But suppose we do reach the city of Mexico so as to dictate a peace— with whom have we to deal ? A people, a race of all others renowned in history for their obstinacy and powers of long-continued resistance -- a people whose hereditary pride it is that they stand out to the utmost- :- a people who warred with the Moors for upwards of seven centuries -a people who, for eighty years, warred against their mother country—a people who would not recognize the independence of their colonies in twenty years! Those are the people we have to deal with ; and is it presumable that Mexico will at once yield to our terms ? tainty-for I go on certainties now more than probabilities --can any gentleman see any certainty of Mexico yielding to our terms, even supposing the first campaign should find us in the city of Mexico ? Well, then, we must have another campaign. Now a solemn question comes up—have we the means ? can we raise the money ? Remember, it must be much more costly than either of the first : it will be carried on at a greater distance; it will be of a character different from the others; for if we do not conquer Mexico—if her government withdraws, and we can make no peace — we must then have a mere guerilla war, such as exists between France and Algeria at the present day, such as exists between the Russians and Circassians. These wars are somewhat analogous to that in which we are engaged. We find in these countries brave men defending themselves in their mountain fastnesses against the best troops in Europe, and the highest military skill. Are we to experience no difficulties of a similar kind with that race, obstinately persisting in

their resistance to the very last ? No, sir, — there is no certainty that the war will be brought to a successful issue. You may go on to the fourth, fifth, sixth, ninth campaign. How many campaigns has France had already in Algeria ? Sixteen! How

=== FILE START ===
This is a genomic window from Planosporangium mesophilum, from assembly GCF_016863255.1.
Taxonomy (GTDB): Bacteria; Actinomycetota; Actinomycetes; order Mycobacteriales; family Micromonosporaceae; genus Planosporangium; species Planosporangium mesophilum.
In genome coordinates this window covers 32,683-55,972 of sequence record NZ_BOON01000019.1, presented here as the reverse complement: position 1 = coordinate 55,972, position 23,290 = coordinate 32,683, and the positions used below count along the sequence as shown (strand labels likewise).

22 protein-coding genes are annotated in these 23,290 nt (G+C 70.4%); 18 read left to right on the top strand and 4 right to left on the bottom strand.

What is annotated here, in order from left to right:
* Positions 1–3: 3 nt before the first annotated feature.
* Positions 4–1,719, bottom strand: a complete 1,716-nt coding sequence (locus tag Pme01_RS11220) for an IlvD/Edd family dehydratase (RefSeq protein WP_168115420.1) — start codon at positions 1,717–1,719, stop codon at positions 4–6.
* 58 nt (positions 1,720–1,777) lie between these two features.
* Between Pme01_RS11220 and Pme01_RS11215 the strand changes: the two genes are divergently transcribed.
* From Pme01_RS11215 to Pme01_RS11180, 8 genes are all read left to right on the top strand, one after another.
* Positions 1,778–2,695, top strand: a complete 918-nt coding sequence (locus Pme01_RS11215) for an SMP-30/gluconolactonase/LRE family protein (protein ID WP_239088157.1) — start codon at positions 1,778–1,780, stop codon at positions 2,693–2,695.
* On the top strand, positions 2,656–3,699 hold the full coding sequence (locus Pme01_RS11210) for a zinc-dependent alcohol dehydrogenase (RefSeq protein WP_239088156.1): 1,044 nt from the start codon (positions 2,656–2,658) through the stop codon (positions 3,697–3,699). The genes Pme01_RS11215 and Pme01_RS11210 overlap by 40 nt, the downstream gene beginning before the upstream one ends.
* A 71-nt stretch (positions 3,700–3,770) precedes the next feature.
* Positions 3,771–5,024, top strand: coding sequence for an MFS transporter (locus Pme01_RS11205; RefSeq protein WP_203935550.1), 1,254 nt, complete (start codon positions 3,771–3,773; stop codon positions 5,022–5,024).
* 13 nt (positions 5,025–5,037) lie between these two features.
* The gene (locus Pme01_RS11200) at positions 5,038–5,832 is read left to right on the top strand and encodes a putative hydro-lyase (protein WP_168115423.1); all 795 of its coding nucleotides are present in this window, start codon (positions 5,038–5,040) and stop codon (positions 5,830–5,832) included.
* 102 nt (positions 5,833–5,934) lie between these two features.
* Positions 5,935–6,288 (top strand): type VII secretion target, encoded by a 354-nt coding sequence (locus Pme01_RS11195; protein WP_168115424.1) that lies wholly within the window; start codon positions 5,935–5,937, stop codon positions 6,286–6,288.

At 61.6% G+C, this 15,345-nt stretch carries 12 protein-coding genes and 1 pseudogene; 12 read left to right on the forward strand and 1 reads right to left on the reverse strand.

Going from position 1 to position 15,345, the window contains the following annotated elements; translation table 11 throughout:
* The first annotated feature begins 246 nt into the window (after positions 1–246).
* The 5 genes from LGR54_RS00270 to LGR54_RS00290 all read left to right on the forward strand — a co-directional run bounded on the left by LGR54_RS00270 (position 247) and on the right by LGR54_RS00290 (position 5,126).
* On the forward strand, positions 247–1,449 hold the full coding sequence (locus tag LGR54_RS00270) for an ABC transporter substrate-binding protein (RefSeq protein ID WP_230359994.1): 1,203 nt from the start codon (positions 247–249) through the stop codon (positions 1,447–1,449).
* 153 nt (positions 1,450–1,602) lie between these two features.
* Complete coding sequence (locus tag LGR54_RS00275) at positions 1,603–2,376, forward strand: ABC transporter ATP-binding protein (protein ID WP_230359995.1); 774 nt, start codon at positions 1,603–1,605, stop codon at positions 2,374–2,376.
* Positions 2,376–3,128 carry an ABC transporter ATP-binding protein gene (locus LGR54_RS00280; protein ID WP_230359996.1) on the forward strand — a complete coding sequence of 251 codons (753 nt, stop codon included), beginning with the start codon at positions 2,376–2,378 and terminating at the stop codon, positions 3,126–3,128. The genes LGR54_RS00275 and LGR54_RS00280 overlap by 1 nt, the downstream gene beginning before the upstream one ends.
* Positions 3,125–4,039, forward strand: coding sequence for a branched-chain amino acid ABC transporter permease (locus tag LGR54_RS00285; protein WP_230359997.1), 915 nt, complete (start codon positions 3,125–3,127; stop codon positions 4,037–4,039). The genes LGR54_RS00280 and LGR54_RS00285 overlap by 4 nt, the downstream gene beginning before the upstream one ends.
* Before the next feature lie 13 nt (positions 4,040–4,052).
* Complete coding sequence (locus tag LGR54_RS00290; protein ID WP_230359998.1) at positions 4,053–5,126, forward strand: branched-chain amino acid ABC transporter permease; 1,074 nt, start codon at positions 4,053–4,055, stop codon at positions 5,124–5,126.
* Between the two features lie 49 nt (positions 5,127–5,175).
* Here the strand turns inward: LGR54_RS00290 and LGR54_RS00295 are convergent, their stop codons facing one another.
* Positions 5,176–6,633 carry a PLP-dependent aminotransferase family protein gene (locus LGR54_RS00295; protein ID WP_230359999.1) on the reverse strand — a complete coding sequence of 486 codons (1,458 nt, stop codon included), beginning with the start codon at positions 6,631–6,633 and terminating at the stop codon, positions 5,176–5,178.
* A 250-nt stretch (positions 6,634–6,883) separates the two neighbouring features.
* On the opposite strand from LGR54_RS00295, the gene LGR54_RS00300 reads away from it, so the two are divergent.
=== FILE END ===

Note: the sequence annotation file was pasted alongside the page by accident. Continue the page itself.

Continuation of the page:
many

has Russia had in the Caucasus ? How many

had we ourselves with a paltry band of Indians in Florida ? Why, that war lasted five years, and cost us thirty millions of dollars! Suppose we do go on, and at the end of the fourth or fifth campaign, then comes the great question, - what are you to do with the territory? Can you incorporate it in your Union? Can you bring in seven millions of people of a lineage and religion altogether different from our own, and having a concentrated and powerful priesthood ? No! Can we hold them as subjugated provinces ? It would be fatal to our institutions- it would involve most enormous expense, and a vast increase of executive power. Well, now, I put emphatically the great question, with all these views before you - with no certainty before you that either the one end or another can be certainly reached —can you, will

you, agree to carry on a war simply to get that which you now hold, and can so easily hold ? What would be the result, when you reached the end of the fourth or fifth campaign? A debt of three or four hundred millions of dollars! You will have free trade put an end to for one generation, and for generations to come, in my opinion! And, then, what an awful, what an irreparable, sacrifice of human life! And all this to effect that which may be most readily effected by taking a defensive line.

When I said there was a mysterious connection between our fate and the Mexicans, I alluded to the great fact that we can do nothing with Mexico if we were to go on and subjugate her. If we incorporate her we are destroyed — if not, our institutions perish. In this view I hold this war to have been, in the first instance, a great departure from the true line of policy, which, as I have again and again said, is peace. It is ours to grow, and not to add by conquest. And